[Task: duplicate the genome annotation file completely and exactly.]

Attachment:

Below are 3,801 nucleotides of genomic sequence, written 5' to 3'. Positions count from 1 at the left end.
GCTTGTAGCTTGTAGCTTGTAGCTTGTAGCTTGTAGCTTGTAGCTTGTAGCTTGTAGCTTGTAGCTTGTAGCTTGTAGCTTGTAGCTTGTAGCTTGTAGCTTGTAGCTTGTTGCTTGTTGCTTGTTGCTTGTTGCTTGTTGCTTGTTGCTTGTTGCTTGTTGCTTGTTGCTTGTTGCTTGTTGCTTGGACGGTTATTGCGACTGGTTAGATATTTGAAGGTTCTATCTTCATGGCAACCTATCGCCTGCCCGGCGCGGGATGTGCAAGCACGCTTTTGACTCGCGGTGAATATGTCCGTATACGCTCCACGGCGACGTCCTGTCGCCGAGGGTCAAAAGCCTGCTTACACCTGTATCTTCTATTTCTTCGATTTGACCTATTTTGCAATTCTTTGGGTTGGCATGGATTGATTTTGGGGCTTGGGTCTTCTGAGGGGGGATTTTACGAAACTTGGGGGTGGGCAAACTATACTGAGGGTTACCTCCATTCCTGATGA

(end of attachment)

Below are 3,801 nucleotides of genomic sequence, written 5' to 3'. Positions count from 1 at the left end.
GCTTGTAGCTTGTAGCTTGTAGCTTGTAGCTTGTAGCTTGTAGCTTGTAGCTTGTAGCTTGTAGCTTGTAGCTTGTAGCTTGTAGCTTGTAGCTTGTAGCTTGTAGCTTGTTGCTTGTTGCTTGTTGCTTGTTGCTTGTTGCTTGTTGCTTGTTGCTTGTTGCTTGTTGCTTGTTGCTTGTTGCTTGGACGGTTATTGCGACTGGTTAGATATTTGAAGGTTCTATCTTCATGGCAACCTATCGCCTGCCCGGCGCGGGATGTGCAAGCACGCTTTTGACTCGCGGTGAATATGTCCGTATACGCTCCACGGCGACGTCCTGTCGCCGAGGGTCAAAAGCCTGCTTACACCTGTATCTTCTATTTCTTCGATTTGACCTATTTTGCAATTCTTTGGGTTGGCATGGATTGATTTTGGGGCTTGGGTCTTCTGAGGGGGGATTTTACGAAACTTGGGGGTGGGCAAACTATACTGAGGGTTACCTCCATTCCTGATGA